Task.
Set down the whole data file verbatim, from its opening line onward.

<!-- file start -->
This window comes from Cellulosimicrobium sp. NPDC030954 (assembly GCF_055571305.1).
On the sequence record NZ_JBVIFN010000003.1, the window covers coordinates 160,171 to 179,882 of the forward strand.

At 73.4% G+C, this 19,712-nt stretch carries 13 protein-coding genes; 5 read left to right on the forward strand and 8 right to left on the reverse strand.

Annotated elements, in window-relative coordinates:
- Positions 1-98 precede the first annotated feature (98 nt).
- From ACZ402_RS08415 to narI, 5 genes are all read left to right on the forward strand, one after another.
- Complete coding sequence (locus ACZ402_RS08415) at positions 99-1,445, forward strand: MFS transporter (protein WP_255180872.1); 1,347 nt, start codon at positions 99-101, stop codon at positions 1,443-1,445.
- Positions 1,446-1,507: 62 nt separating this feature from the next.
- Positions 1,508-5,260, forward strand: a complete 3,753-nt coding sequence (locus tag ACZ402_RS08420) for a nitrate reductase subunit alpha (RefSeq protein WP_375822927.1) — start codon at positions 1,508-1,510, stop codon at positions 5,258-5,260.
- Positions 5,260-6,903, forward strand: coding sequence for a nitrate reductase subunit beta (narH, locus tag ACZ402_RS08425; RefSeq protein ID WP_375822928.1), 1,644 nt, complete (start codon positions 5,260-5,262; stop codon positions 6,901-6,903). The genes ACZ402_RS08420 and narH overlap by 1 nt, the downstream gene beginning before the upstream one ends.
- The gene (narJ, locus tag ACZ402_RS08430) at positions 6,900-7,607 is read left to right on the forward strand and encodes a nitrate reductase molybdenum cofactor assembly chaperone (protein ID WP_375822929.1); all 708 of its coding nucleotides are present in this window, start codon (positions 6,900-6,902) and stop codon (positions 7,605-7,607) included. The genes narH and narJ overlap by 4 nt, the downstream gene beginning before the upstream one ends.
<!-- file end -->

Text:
This window comes from Cellulosimicrobium sp. NPDC030954 (assembly GCF_055571305.1).
On the sequence record NZ_JBVIFN010000003.1, the window covers coordinates 160,171 to 179,882 of the forward strand.

At 73.4% G+C, this 19,712-nt stretch carries 13 protein-coding genes; 5 read left to right on the forward strand and 8 right to left on the reverse strand.

Annotated elements, in window-relative coordinates:
- Positions 1-98 precede the first annotated feature (98 nt).
- From ACZ402_RS08415 to narI, 5 genes are all read left to right on the forward strand, one after another.
- Complete coding sequence (locus ACZ402_RS08415) at positions 99-1,445, forward strand: MFS transporter (protein WP_255180872.1); 1,347 nt, start codon at positions 99-101, stop codon at positions 1,443-1,445.
- Positions 1,446-1,507: 62 nt separating this feature from the next.
- Positions 1,508-5,260, forward strand: a complete 3,753-nt coding sequence (locus tag ACZ402_RS08420) for a nitrate reductase subunit alpha (RefSeq protein WP_375822927.1) — start codon at positions 1,508-1,510, stop codon at positions 5,258-5,260.
- Positions 5,260-6,903, forward strand: coding sequence for a nitrate reductase subunit beta (narH, locus tag ACZ402_RS08425; RefSeq protein ID WP_375822928.1), 1,644 nt, complete (start codon positions 5,260-5,262; stop codon positions 6,901-6,903). The genes ACZ402_RS08420 and narH overlap by 1 nt, the downstream gene beginning before the upstream one ends.
- The gene (narJ, locus tag ACZ402_RS08430) at positions 6,900-7,607 is read left to right on the forward strand and encodes a nitrate reductase molybdenum cofactor assembly chaperone (protein ID WP_375822929.1); all 708 of its coding nucleotides are present in this window, start codon (positions 6,900-6,902) and stop codon (positions 7,605-7,607) included. The genes narH and narJ overlap by 4 nt, the downstream gene beginning before the upstream one ends.